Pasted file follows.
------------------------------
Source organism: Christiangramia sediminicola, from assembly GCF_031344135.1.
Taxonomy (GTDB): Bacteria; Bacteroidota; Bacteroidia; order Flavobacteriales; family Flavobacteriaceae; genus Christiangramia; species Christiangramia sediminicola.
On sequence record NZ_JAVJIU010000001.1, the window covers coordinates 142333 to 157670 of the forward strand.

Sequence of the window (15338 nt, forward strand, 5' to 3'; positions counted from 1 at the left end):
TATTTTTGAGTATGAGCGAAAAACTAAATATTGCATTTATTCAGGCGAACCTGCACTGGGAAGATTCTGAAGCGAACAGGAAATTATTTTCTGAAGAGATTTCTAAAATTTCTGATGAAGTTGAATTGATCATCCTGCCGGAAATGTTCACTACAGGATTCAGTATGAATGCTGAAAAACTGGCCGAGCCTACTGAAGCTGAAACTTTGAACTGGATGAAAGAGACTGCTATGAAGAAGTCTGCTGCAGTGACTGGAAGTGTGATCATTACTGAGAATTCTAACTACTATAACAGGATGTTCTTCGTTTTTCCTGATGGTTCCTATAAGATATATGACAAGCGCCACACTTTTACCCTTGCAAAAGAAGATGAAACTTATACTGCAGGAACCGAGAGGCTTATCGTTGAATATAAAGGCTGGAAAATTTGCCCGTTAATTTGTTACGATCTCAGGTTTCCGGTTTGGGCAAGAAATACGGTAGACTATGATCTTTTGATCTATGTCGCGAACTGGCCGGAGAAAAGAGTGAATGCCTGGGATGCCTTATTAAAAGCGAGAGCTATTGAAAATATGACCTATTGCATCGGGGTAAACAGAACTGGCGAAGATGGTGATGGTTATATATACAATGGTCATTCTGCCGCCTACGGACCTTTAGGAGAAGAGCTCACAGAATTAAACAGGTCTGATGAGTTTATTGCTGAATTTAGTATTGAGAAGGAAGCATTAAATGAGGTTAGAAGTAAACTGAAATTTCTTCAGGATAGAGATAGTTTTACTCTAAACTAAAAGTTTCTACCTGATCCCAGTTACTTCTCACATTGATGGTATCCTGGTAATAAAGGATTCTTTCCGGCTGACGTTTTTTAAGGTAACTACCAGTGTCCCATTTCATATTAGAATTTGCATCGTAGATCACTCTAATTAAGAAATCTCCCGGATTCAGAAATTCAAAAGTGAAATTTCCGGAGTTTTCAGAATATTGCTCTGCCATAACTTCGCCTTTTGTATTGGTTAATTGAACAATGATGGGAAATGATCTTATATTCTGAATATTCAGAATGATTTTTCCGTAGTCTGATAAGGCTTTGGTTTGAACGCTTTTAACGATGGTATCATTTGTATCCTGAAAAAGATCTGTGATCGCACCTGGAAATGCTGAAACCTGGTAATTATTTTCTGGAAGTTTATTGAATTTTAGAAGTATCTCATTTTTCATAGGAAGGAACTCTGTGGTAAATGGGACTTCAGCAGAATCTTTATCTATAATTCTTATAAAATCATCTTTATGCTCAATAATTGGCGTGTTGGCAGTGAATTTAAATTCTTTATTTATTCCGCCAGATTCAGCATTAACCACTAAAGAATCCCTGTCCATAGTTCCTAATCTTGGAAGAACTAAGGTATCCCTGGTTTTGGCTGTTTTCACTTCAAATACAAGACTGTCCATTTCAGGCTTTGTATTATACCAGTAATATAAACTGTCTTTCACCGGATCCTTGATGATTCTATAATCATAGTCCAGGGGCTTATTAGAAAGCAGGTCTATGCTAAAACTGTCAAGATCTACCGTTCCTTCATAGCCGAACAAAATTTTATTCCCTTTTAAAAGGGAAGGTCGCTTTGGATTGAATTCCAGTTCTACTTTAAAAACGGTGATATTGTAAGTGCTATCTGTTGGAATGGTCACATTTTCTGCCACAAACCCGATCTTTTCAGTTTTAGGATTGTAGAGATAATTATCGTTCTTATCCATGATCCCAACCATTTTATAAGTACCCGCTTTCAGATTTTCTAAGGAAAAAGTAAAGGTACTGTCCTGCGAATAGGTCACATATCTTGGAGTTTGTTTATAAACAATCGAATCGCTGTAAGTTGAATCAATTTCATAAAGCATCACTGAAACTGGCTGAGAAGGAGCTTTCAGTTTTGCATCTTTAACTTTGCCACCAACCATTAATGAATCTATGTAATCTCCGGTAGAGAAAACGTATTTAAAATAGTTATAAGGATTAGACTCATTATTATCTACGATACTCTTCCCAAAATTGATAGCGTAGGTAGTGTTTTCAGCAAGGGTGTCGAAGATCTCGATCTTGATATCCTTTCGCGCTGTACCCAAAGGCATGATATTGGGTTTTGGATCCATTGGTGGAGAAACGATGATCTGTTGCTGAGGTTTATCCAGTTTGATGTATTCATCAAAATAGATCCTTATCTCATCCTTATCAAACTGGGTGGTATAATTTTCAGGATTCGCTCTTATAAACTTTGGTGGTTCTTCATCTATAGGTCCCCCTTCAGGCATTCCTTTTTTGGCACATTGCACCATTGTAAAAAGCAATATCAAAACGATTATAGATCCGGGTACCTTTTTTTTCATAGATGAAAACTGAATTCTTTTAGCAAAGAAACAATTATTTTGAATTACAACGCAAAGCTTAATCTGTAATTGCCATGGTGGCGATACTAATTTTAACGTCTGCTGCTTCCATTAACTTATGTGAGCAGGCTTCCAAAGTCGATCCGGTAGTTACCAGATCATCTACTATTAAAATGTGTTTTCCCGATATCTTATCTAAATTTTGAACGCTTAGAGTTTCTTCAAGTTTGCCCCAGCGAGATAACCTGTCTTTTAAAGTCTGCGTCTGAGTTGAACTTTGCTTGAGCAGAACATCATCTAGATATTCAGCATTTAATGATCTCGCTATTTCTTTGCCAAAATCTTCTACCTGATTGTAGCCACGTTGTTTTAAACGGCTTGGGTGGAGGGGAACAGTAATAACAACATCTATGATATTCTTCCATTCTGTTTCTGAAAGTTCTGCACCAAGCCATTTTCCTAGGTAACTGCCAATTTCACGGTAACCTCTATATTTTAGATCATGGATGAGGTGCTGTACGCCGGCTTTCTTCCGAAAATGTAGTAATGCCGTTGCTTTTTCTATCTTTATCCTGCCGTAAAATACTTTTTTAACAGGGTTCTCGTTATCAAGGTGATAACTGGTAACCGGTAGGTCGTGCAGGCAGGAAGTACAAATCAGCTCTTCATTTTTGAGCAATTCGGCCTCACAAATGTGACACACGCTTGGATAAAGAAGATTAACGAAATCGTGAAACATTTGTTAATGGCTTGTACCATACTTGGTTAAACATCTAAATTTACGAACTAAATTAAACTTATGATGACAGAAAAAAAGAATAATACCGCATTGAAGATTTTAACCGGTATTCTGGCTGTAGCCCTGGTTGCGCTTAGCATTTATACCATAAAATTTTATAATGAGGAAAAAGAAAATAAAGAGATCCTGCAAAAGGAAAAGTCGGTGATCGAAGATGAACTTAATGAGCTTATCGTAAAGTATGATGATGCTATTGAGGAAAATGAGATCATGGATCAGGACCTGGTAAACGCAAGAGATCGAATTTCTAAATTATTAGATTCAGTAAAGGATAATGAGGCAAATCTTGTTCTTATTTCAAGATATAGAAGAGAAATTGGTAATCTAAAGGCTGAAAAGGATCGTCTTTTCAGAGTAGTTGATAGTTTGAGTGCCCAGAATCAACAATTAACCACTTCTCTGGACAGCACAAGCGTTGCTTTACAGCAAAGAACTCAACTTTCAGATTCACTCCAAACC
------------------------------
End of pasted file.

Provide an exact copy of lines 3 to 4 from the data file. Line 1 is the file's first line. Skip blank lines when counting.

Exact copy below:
On sequence record NZ_JAVJIU010000001.1, the window covers coordinates 142333 to 157670 of the forward strand.

Sequence of the window (15338 nt, forward strand, 5' to 3'; positions counted from 1 at the left end):